Sarah Boesveld: Teacher keeps promise to mail thousands of former students letters written by their past selves

The Kosher Gourmet by Sharon Thompson Anyone can make a salad, you say. But can they make a great salad? (SECRETS, TESTED TECHNIQUES + 4 RECIPES, INCLUDING DRESSINGS)

April 2, 2014

Paul Greenberg: Death and joy in the spring

Dan Barry: Should South Carolina Jews be forced to maintain this chimney built by Germans serving the Nazis?

Mayra Bitsko: Save me! An alien took over my child's personality

Frank Clayton: Get happy: 20 scientifically proven happiness activities

Susan Scutti: It's Genetic! Obesity and the 'Carb Breakdown' Gene

Lecia Bushak: Why Hand Sanitizer May Actually Harm Your Health

Stacy Rapacon: Great Funds You Can Own for $500 or Less

Cameron Huddleston: 7 Ways to Save on Home Decor

The Kosher Gourmet by Steve Petusevsky Exploring ingredients as edible-stuffed containers (TWO RECIPES + TIPS & TECHINQUES)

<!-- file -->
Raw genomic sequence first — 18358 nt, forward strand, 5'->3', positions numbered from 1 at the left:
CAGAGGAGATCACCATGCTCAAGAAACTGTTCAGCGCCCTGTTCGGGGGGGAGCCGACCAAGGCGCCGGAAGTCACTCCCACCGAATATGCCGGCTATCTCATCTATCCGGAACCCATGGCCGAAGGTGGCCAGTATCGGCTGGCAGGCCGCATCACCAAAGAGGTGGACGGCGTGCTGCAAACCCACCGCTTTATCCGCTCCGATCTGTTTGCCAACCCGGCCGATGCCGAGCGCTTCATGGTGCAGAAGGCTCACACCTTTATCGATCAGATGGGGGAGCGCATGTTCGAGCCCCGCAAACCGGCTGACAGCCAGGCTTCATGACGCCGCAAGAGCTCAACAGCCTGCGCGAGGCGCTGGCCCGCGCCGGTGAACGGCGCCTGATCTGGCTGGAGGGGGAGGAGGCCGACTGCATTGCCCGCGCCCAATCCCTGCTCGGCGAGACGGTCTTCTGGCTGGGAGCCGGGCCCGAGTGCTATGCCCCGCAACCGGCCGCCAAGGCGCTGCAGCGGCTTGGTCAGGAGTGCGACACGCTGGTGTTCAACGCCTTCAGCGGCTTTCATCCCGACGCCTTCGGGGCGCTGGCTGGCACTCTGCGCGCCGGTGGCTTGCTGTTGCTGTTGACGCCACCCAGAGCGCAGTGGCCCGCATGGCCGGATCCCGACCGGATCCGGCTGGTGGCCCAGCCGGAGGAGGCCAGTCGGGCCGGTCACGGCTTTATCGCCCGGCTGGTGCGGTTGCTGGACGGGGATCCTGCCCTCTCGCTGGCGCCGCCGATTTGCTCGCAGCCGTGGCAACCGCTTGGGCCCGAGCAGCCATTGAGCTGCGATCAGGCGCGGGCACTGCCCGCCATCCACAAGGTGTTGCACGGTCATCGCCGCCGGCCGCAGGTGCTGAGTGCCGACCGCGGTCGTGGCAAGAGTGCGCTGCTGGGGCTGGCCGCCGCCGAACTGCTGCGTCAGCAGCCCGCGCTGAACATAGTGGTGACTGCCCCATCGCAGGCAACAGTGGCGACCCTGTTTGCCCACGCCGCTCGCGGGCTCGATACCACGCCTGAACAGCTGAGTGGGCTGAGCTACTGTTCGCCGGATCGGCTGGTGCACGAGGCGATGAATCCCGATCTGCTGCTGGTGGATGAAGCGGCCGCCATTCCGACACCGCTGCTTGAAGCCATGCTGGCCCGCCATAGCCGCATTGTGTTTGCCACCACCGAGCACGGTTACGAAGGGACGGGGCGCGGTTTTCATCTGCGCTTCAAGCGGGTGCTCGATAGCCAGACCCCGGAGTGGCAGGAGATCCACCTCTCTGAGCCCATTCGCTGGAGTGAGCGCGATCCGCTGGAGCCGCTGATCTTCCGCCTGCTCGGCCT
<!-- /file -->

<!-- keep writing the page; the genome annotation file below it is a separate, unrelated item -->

Jewish World Review June 27, 2012/ 7 Tamuz, 5772

At home, drones spur anger at Obama

By Nat Hentoff

http://www.JewishWorldReview.com | Having often invoked Thomas Jefferson's warning that We the People are the ultimate guardian of our liberties, I've been criticizing the citizenry and Congress for their weak resistance to the George W. Bush and Barack Obama administrations' muzzling of our constitutional freedoms. But now I see signs of hope from the growing resistance to Obama's drones.

Behold this headline from a recent Associated Press story: "Talk of drones patrolling U.S. skies spawns anxiety" (Joan Lowy, June 19).

For example, "Jeff Landry, a freshman Republican congressman from Louisiana's coastal bayou country, said constituents have stopped him while shopping at Walmart to talk about it."